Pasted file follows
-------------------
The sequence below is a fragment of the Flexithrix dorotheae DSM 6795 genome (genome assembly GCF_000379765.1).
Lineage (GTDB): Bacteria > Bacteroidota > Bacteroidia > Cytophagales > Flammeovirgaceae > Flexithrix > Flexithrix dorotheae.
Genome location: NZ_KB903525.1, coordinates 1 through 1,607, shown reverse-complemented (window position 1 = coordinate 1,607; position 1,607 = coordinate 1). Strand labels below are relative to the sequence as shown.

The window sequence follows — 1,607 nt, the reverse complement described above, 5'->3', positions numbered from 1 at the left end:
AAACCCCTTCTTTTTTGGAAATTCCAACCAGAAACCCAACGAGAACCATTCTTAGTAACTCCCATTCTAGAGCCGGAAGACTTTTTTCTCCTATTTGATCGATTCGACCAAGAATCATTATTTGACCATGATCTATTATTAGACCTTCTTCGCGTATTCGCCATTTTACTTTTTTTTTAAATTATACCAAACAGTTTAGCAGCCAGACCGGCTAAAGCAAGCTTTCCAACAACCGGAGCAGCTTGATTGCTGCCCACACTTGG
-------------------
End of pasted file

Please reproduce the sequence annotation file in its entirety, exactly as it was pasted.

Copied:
The sequence below is a fragment of the Flexithrix dorotheae DSM 6795 genome (genome assembly GCF_000379765.1).
Lineage (GTDB): Bacteria > Bacteroidota > Bacteroidia > Cytophagales > Flammeovirgaceae > Flexithrix > Flexithrix dorotheae.
Genome location: NZ_KB903525.1, coordinates 1 through 1,607, shown reverse-complemented (window position 1 = coordinate 1,607; position 1,607 = coordinate 1). Strand labels below are relative to the sequence as shown.

The window sequence follows — 1,607 nt, the reverse complement described above, 5'->3', positions numbered from 1 at the left end:
AAACCCCTTCTTTTTTGGAAATTCCAACCAGAAACCCAACGAGAACCATTCTTAGTAACTCCCATTCTAGAGCCGGAAGACTTTTTTCTCCTATTTGATCGATTCGACCAAGAATCATTATTTGACCATGATCTATTATTAGACCTTCTTCGCGTATTCGCCATTTTACTTTTTTTTTAAATTATACCAAACAGTTTAGCAGCCAGACCGGCTAAAGCAAGCTTTCCAACAACCGGAGCAGCTTGATTGCTGCCCACACTTGG